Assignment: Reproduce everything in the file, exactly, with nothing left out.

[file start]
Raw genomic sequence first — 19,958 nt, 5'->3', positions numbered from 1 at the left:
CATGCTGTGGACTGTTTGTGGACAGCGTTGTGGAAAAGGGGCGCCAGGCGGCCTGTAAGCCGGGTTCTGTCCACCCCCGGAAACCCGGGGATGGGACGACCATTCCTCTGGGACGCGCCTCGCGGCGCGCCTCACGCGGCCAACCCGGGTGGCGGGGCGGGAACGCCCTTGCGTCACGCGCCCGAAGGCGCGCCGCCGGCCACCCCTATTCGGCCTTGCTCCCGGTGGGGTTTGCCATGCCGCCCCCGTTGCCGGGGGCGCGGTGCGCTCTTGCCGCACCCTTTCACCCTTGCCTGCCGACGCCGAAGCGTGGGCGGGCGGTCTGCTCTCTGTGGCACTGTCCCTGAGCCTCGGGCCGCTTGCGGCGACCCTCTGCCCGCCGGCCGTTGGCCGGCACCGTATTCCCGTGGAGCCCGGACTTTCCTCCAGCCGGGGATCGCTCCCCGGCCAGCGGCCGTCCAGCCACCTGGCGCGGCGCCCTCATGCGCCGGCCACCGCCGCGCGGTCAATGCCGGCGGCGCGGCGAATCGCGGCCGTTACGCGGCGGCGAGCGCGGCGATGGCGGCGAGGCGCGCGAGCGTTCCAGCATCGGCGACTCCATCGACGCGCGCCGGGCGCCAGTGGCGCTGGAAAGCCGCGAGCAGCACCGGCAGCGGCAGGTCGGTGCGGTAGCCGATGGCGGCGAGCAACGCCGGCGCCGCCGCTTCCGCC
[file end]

Raw genomic sequence first — 19,958 nt, 5'->3', positions numbered from 1 at the left:
CATGCTGTGGACTGTTTGTGGACAGCGTTGTGGAAAAGGGGCGCCAGGCGGCCTGTAAGCCGGGTTCTGTCCACCCCCGGAAACCCGGGGATGGGACGACCATTCCTCTGGGACGCGCCTCGCGGCGCGCCTCACGCGGCCAACCCGGGTGGCGGGGCGGGAACGCCCTTGCGTCACGCGCCCGAAGGCGCGCCGCCGGCCACCCCTATTCGGCCTTGCTCCCGGTGGGGTTTGCCATGCCGCCCCCGTTGCCGGGGGCGCGGTGCGCTCTTGCCGCACCCTTTCACCCTTGCCTGCCGACGCCGAAGCGTGGGCGGGCGGTCTGCTCTCTGTGGCACTGTCCCTGAGCCTCGGGCCGCTTGCGGCGACCCTCTGCCCGCCGGCCGTTGGCCGGCACCGTATTCCCGTGGAGCCCGGACTTTCCTCCAGCCGGGGATCGCTCCCCGGCCAGCGGCCGTCCAGCCACCTGGCGCGGCGCCCTCATGCGCCGGCCACCGCCGCGCGGTCAATGCCGGCGGCGCGGCGAATCGCGGCCGTTACGCGGCGGCGAGCGCGGCGATGGCGGCGAGGCGCGCGAGCGTTCCAGCATCGGCGACTCCATCGACGCGCGCCGGGCGCCAGTGGCGCTGGAAAGCCGCGAGCAGCACCGGCAGCGGCAGGTCGGTGCGGTAGCCGATGGCGGCGAGCAACGCCGGCGCCGCCGCTTCCGCC